Regardless of what the PCI DSS states, I believe that all disaster recovery sites need to be assessed for PCI compliance regardless and here is why.  The PCI DSS states that disaster recovery sites are not in-scope unless they process, store or transmit cardholder data.  However, in the same breath, the PCI DSS states that once a disaster recovery site is activated, the site is in-scope and is required to comply with the PCI DSS requirements just as the production data center complied.  So, how does one know that their disaster recovery cold or warm site will comply with the PCI DSS if it is never assessed?  You do not know it will comply unless you assess it.  How is that for a Catch-22?  That is why I contend that all disaster recovery sites should be assessed whether they process, store or transmit cardholder data or not.

The bottom line here is that if you are not in compliance when you activate your disaster recovery site, you can be fined for non-compliance with the PCI DSS.  And if you think that you can get a ‘by’ on compliance by saying you were in the midst of recovering from a disaster, think again, particularly if a breach occurs during your recovery.  So, I highly recommend that all organizations make sure that their disaster recovery sites are and will be PCI compliant once they are active and that they are assessed by your QSA.

UPDATE:  A number of people pointed out to me that it might be unreasonable to assess the disaster recovery site annually and I would agree.  However, you should assess it at least once or if any changes occur that might effect the control environment at the site.


4 Responses to “Disaster Recovery Sites and PCI”

  1. 1 David McLean
    May 8, 2014 at 2:57 AM

    Well, at least the risk assessment should identify the risk of a cold site not being compliant and apply a relevant control – which may or may not require a full assessment of the site – it could just involve a good solid recovery plan that assures the rebuild at the cold site will be test confirmed to the same standards as production before its switched on – its for the QSA to decide whether the control is adequate. That will depend on the likely hood of a disaster and the impact it would have on the given scenario. I can’t believe there are QSA’s who simply don’t ask if the cold site processes or contains CHD!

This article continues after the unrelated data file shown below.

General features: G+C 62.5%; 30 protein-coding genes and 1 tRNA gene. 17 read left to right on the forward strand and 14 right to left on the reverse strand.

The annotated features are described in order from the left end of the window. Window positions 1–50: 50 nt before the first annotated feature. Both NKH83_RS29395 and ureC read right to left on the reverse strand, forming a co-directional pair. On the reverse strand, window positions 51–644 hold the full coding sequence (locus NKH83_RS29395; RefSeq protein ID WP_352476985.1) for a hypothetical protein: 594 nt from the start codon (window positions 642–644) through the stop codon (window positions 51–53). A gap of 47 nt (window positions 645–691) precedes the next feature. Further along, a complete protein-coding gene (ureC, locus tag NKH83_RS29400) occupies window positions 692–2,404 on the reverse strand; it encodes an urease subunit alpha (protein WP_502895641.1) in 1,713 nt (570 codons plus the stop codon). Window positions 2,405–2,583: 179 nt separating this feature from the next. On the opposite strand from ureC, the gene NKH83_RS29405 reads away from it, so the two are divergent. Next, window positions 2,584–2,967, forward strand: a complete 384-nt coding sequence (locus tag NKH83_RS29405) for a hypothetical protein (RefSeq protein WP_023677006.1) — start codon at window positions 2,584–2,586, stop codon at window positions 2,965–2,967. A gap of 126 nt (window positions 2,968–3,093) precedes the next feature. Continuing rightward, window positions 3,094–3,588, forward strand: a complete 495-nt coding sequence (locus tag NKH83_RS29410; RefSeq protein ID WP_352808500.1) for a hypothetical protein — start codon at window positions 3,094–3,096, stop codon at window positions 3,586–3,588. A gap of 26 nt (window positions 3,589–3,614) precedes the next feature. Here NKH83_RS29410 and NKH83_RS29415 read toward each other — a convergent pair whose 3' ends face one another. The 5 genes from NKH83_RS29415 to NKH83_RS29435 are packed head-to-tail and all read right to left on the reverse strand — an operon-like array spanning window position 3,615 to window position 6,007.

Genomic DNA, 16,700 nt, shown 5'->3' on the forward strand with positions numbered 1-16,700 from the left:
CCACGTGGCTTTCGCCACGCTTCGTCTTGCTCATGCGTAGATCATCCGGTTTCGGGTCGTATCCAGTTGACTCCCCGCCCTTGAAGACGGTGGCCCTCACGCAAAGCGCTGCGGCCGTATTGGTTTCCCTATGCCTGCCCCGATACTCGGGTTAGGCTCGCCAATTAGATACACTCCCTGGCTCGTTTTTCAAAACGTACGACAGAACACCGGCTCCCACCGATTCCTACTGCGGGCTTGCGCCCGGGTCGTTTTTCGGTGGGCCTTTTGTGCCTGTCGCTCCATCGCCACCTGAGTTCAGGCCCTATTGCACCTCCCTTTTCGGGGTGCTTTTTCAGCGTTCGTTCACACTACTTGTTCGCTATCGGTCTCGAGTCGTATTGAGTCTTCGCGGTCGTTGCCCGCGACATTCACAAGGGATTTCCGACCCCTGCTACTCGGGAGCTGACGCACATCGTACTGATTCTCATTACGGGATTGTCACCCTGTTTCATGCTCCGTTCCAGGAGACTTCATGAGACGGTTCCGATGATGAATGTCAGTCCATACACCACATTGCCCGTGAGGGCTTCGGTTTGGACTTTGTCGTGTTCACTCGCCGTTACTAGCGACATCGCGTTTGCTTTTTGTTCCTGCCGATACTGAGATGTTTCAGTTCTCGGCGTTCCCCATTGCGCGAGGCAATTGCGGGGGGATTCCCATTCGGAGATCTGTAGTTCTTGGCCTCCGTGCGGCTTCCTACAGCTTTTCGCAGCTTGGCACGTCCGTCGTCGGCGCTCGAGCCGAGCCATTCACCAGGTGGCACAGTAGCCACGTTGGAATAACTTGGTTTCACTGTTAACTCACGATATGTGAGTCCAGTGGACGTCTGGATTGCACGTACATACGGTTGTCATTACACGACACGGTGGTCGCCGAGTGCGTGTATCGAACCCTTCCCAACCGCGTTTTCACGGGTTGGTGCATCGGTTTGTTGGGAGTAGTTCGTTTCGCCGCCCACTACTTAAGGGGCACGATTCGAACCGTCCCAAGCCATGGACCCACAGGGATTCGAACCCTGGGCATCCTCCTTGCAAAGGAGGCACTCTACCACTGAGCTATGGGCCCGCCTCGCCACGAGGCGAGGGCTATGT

• May 8, 2014 at 9:38 AM

      When it’s technically out of scope until it’s in use, most QSAs don’t bring it up as their clients will argue ad-nauseum that it is not in scope.

  2. 3 NS
    February 21, 2014 at 3:39 PM

    PCI calls for annual risk assessment of the environment. If we have a DR hot site, should we look to perform risk assessment every year? Like performing full PCI assessment of DR site every year may not be practical, performing risk assessment of the DR site every year may not be practical. Your thoughts? Thank you.

    • February 23, 2014 at 11:34 AM

      As I said in the post, technically, a DR site is not in scope until it is activated. However, that is the rub. How do you know if your DR site will be compliant unless you assess it? While an annual assessment might not be feasible, as long as you assess it whenever changes occur to it or the PCI DSS and at least every three years, you should be fine.

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December 2009